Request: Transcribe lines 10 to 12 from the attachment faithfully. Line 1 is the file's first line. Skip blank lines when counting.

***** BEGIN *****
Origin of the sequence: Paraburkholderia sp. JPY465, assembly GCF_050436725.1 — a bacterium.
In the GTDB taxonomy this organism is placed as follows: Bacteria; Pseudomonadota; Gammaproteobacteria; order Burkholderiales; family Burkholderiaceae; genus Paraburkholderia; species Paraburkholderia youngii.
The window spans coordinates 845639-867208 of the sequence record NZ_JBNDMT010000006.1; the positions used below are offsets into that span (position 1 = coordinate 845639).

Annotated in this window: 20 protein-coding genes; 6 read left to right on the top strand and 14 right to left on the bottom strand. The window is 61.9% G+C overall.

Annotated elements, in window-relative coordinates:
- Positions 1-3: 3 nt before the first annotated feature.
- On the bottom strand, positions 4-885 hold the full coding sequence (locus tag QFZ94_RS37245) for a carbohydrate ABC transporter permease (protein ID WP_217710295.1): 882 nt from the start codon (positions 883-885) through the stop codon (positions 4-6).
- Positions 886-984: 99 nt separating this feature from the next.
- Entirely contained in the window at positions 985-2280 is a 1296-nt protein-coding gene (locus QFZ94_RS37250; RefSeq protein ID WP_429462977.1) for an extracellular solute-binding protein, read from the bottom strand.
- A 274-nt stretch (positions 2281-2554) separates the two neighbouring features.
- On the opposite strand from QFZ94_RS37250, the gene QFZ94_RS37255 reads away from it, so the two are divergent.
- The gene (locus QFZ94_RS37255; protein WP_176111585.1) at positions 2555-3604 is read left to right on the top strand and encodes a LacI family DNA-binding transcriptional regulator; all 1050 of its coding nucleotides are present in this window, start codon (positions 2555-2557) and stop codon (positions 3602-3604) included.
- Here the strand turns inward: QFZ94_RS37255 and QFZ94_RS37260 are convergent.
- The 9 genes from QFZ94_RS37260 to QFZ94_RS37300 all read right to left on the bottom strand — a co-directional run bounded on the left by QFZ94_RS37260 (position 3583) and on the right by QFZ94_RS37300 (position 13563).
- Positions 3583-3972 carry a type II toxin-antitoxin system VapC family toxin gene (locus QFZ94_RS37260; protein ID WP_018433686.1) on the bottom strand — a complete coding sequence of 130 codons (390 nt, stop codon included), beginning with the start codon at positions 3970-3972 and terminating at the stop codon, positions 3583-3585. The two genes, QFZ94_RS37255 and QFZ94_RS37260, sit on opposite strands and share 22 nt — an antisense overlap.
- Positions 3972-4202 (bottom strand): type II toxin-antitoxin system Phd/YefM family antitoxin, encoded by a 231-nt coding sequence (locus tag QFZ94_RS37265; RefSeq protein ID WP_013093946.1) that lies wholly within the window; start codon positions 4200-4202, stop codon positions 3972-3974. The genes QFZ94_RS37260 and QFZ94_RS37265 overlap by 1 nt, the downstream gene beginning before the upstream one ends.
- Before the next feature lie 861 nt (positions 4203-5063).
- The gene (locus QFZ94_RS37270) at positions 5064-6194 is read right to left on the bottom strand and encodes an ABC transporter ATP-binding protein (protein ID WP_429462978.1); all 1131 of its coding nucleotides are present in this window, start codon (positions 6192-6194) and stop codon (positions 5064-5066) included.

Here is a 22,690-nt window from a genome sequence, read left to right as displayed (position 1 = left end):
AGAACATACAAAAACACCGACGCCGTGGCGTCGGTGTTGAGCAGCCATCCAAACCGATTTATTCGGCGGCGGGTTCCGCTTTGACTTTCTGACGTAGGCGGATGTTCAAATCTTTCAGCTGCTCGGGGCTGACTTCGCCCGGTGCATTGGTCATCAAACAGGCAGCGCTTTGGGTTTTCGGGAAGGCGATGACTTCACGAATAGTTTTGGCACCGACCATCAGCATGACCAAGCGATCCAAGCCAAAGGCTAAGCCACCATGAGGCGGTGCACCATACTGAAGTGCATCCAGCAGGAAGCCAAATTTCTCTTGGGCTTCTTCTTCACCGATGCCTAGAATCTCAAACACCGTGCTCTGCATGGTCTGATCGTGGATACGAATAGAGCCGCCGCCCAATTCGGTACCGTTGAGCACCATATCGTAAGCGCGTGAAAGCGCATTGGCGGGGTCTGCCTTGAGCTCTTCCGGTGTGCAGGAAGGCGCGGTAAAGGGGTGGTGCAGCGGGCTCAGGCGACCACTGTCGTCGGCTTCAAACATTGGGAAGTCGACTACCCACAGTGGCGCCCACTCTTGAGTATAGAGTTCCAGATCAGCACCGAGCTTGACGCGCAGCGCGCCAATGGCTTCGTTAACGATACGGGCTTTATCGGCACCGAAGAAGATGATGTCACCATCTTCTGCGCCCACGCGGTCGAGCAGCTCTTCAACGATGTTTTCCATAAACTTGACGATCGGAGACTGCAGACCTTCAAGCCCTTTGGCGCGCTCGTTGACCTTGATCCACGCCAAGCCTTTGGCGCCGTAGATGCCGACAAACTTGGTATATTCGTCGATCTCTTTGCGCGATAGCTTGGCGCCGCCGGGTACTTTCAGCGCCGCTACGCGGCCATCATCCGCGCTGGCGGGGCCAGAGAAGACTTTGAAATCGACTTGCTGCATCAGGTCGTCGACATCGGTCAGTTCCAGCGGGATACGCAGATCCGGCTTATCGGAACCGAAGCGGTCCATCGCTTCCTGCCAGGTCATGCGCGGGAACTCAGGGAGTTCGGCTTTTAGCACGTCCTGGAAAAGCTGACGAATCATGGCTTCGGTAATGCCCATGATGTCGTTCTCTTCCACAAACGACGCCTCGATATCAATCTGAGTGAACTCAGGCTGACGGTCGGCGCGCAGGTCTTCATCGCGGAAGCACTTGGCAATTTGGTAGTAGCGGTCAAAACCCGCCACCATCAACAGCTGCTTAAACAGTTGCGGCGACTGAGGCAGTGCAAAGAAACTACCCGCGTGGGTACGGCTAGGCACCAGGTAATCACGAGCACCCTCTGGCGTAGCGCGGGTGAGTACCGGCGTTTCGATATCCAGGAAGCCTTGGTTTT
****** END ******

- A 274-nt stretch (positions 2281-2554) separates the two neighbouring features.
- On the opposite strand from QFZ94_RS37250, the gene QFZ94_RS37255 reads away from it, so the two are divergent.
- The gene (locus QFZ94_RS37255; protein WP_176111585.1) at positions 2555-3604 is read left to right on the top strand and encodes a LacI family DNA-binding transcriptional regulator; all 1050 of its coding nucleotides are present in this window, start codon (positions 2555-2557) and stop codon (positions 3602-3604) included.